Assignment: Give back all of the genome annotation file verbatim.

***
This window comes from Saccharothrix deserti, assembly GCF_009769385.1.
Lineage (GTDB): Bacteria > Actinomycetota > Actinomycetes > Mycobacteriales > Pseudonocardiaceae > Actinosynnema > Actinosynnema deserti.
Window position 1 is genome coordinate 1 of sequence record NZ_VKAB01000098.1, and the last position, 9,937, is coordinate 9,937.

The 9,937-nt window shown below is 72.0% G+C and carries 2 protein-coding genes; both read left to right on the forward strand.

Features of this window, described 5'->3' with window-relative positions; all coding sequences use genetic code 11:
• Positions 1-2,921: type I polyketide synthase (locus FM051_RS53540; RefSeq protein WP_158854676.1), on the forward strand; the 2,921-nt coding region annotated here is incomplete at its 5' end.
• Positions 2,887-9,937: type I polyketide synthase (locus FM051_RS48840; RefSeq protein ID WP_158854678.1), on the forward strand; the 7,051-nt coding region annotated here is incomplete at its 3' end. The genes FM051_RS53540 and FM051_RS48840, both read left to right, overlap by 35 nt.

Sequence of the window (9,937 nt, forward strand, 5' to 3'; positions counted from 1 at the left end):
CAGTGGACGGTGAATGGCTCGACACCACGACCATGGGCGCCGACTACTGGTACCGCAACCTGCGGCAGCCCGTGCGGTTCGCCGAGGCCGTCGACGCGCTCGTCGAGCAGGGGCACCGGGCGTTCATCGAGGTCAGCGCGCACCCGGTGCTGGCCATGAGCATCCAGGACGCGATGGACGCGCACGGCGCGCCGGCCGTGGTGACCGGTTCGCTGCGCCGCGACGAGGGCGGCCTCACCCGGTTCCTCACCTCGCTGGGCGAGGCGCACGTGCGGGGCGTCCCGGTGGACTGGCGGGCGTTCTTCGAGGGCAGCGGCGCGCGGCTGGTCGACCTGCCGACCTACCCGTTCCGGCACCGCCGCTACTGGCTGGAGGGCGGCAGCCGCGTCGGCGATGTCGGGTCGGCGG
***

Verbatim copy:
This window comes from Saccharothrix deserti, assembly GCF_009769385.1.
Lineage (GTDB): Bacteria > Actinomycetota > Actinomycetes > Mycobacteriales > Pseudonocardiaceae > Actinosynnema > Actinosynnema deserti.
Window position 1 is genome coordinate 1 of sequence record NZ_VKAB01000098.1, and the last position, 9,937, is coordinate 9,937.

The 9,937-nt window shown below is 72.0% G+C and carries 2 protein-coding genes; both read left to right on the forward strand.

Features of this window, described 5'->3' with window-relative positions; all coding sequences use genetic code 11:
• Positions 1-2,921: type I polyketide synthase (locus FM051_RS53540; RefSeq protein WP_158854676.1), on the forward strand; the 2,921-nt coding region annotated here is incomplete at its 5' end.
• Positions 2,887-9,937: type I polyketide synthase (locus FM051_RS48840; RefSeq protein ID WP_158854678.1), on the forward strand; the 7,051-nt coding region annotated here is incomplete at its 3' end. The genes FM051_RS53540 and FM051_RS48840, both read left to right, overlap by 35 nt.

Sequence of the window (9,937 nt, forward strand, 5' to 3'; positions counted from 1 at the left end):
CAGTGGACGGTGAATGGCTCGACACCACGACCATGGGCGCCGACTACTGGTACCGCAACCTGCGGCAGCCCGTGCGGTTCGCCGAGGCCGTCGACGCGCTCGTCGAGCAGGGGCACCGGGCGTTCATCGAGGTCAGCGCGCACCCGGTGCTGGCCATGAGCATCCAGGACGCGATGGACGCGCACGGCGCGCCGGCCGTGGTGACCGGTTCGCTGCGCCGCGACGAGGGCGGCCTCACCCGGTTCCTCACCTCGCTGGGCGAGGCGCACGTGCGGGGCGTCCCGGTGGACTGGCGGGCGTTCTTCGAGGGCAGCGGCGCGCGGCTGGTCGACCTGCCGACCTACCCGTTCCGGCACCGCCGCTACTGGCTGGAGGGCGGCAGCCGCGTCGGCGATGTCGGGTCGGCGG